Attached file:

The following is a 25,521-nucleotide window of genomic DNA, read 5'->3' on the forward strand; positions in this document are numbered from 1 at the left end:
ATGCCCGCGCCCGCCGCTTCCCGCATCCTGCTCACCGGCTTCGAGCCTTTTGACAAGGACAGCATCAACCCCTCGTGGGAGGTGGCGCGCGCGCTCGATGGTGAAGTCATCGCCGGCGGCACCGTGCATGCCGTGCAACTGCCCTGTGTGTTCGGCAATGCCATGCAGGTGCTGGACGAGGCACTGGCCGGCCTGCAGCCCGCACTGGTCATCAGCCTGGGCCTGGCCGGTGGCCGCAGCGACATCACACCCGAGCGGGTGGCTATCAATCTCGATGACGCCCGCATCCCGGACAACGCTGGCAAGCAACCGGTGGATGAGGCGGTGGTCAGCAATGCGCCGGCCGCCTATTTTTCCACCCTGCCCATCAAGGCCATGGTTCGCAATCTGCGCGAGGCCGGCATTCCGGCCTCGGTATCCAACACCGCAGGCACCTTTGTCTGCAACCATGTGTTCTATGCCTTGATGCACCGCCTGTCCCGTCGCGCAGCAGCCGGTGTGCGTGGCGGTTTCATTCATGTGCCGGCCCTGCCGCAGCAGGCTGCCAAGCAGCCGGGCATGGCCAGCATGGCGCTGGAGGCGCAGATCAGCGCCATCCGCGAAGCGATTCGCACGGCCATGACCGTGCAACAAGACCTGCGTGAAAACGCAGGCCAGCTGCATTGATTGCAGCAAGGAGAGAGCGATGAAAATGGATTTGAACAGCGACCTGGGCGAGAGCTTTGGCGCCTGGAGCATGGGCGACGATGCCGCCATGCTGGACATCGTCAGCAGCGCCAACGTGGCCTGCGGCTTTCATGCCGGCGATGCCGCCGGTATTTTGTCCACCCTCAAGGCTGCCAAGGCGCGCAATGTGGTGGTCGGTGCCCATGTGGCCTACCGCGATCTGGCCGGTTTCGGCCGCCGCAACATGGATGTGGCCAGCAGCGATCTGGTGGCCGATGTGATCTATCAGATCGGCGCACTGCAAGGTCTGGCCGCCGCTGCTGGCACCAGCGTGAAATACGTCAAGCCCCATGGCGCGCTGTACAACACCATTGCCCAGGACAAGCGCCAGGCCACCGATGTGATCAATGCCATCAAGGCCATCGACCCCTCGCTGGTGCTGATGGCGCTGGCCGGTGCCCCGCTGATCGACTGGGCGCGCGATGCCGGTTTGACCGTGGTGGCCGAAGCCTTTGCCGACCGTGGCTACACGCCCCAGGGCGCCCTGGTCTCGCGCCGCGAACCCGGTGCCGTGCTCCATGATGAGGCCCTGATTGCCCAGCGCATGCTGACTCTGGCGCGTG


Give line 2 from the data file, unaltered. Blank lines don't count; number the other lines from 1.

ATGCCCGCGCCCGCCGCTTCCCGCATCCTGCTCACCGGCTTCGAGCCTTTTGACAAGGACAGCATCAACCCCTCGTGGGAGGTGGCGCGCGCGCTCGATGGTGAAGTCATCGCCGGCGGCACCGTGCATGCCGTGCAACTGCCCTGTGTGTTCGGCAATGCCATGCAGGTGCTGGACGAGGCACTGGCCGGCCTGCAGCCCGCACTGGTCATCAGCCTGGGCCTGGCCGGTGGCCGCAGCGACATCACACCCGAGCGGGTGGCTATCAATCTCGATGACGCCCGCATCCCGGACAACGCTGGCAAGCAACCGGTGGATGAGGCGGTGGTCAGCAATGCGCCGGCCGCCTATTTTTCCACCCTGCCCATCAAGGCCATGGTTCGCAATCTGCGCGAGGCCGGCATTCCGGCCTCGGTATCCAACACCGCAGGCACCTTTGTCTGCAACCATGTGTTCTATGCCTTGATGCACCGCCTGTCCCGTCGCGCAGCAGCCGGTGTGCGTGGCGGTTTCATTCATGTGCCGGCCCTGCCGCAGCAGGCTGCCAAGCAGCCGGGCATGGCCAGCATGGCGCTGGAGGCGCAGATCAGCGCCATCCGCGAAGCGATTCGCACGGCCATGACCGTGCAACAAGACCTGCGTGAAAACGCAGGCCAGCTGCATTGATTGCAGCAAGGAGAGAGCGATGAAAATGGATTTGAACAGCGACCTGGGCGAGAGCTTTGGCGCCTGGAGCATGGGCGACGATGCCGCCATGCTGGACATCGTCAGCAGCGCCAACGTGGCCTGCGGCTTTCATGCCGGCGATGCCGCCGGTATTTTGTCCACCCTCAAGGCTGCCAAGGCGCGCAATGTGGTGGTCGGTGCCCATGTGGCCTACCGCGATCTGGCCGGTTTCGGCCGCCGCAACATGGATGTGGCCAGCAGCGATCTGGTGGCCGATGTGATCTATCAGATCGGCGCACTGCAAGGTCTGGCCGCCGCTGCTGGCACCAGCGTGAAATACGTCAAGCCCCATGGCGCGCTGTACAACACCATTGCCCAGGACAAGCGCCAGGCCACCGATGTGATCAATGCCATCAAGGCCATCGACCCCTCGCTGGTGCTGATGGCGCTGGCCGGTGCCCCGCTGATCGACTGGGCGCGCGATGCCGGTTTGACCGTGGTGGCCGAAGCCTTTGCCGACCGTGGCTACACGCCCCAGGGCGCCCTGGTCTCGCGCCGCGAACCCGGTGCCGTGCTCCATGATGAGGCCCTGATTGCCCAGCGCATGCTGACTCTGGCGCGTG